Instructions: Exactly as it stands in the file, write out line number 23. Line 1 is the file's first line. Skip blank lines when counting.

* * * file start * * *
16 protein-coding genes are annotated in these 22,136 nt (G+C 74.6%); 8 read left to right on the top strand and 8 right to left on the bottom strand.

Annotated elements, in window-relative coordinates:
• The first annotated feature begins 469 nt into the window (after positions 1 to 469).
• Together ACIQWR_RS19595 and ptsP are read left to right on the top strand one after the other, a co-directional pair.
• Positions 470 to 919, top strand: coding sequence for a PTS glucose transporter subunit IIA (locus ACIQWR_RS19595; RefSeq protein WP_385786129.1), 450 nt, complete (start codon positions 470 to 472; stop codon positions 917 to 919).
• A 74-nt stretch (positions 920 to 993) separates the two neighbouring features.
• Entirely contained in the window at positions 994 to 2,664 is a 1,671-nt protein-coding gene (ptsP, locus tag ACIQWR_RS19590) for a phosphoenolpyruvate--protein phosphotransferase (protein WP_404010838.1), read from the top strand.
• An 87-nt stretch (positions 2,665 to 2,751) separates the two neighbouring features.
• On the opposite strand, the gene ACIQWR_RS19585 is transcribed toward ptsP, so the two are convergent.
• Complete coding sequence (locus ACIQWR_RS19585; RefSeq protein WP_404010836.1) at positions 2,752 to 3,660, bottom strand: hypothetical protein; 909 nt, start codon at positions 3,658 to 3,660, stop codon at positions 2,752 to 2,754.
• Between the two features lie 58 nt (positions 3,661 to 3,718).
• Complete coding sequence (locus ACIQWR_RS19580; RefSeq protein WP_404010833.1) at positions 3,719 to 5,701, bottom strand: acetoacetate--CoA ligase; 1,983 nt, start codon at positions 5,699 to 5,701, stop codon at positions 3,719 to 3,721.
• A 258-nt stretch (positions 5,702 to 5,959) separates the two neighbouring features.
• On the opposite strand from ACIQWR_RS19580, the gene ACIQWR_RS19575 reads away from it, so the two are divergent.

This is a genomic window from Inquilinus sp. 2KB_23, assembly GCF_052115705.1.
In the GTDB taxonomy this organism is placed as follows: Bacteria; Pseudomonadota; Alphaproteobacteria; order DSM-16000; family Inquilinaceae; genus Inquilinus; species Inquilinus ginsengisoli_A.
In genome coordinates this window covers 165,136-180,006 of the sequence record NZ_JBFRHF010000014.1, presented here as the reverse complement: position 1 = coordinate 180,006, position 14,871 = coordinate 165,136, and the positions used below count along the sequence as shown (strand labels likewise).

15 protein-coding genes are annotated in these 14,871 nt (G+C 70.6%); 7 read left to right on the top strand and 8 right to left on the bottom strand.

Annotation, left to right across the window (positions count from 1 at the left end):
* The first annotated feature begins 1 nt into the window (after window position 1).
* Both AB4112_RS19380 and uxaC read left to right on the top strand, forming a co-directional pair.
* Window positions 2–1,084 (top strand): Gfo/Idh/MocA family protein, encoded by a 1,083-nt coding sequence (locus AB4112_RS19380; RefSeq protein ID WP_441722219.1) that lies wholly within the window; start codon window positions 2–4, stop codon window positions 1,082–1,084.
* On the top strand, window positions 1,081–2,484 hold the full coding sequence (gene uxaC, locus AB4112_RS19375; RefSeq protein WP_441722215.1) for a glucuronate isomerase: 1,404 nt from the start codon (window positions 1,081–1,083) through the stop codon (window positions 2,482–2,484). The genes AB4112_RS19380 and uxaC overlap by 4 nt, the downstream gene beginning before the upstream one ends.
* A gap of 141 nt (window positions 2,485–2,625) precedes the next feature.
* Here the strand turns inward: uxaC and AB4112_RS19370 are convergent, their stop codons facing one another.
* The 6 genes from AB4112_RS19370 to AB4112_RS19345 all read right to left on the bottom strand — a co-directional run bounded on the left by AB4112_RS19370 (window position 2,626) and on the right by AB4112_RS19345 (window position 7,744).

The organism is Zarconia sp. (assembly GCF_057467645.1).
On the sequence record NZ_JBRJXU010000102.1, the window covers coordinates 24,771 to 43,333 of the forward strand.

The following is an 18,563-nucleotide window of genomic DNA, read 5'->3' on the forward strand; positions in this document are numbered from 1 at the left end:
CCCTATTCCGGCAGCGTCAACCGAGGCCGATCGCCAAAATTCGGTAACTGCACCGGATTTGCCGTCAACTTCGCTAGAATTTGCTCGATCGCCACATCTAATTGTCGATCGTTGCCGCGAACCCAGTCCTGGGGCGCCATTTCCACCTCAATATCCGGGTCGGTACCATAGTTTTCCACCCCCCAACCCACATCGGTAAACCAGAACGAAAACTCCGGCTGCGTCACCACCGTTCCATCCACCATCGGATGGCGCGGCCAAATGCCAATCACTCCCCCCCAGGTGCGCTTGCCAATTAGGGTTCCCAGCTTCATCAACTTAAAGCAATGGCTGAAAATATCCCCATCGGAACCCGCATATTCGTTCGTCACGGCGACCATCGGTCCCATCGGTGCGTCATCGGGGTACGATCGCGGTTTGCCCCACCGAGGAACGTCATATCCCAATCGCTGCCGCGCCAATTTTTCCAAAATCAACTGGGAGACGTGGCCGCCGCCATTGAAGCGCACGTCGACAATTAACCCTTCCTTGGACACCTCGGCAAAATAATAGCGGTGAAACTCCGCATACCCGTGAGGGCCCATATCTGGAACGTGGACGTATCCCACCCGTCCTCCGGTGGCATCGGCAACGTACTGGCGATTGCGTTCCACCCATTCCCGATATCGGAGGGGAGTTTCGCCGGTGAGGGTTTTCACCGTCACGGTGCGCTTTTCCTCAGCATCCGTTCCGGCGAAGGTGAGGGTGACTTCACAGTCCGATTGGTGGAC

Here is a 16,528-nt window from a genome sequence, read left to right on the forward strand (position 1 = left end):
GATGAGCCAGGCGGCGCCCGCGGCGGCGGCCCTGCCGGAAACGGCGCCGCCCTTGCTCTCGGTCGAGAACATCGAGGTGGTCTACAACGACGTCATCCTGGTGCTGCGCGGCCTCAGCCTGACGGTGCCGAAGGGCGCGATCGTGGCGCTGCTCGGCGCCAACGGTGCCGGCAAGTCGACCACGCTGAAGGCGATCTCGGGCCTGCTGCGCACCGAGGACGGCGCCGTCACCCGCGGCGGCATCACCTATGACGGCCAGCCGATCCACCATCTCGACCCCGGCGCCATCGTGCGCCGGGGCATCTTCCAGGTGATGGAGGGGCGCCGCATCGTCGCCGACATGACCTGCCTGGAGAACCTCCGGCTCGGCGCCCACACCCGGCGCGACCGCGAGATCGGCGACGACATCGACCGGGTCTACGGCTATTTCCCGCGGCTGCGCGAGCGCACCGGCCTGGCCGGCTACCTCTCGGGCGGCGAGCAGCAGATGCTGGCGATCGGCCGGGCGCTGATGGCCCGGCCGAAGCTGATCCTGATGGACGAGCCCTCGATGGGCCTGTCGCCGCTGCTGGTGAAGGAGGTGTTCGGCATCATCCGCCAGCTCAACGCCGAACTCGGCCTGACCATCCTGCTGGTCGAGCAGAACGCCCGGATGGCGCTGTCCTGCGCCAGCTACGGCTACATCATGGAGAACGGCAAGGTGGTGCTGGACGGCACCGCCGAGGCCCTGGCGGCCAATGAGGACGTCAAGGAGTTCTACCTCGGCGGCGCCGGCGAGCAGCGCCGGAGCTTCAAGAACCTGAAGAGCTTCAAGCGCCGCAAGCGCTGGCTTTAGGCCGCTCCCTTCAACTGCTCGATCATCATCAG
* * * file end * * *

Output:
* On the top strand, window positions 1,081–2,484 hold the full coding sequence (gene uxaC, locus AB4112_RS19375; RefSeq protein WP_441722215.1) for a glucuronate isomerase: 1,404 nt from the start codon (window positions 1,081–1,083) through the stop codon (window positions 2,482–2,484). The genes AB4112_RS19380 and uxaC overlap by 4 nt, the downstream gene beginning before the upstream one ends.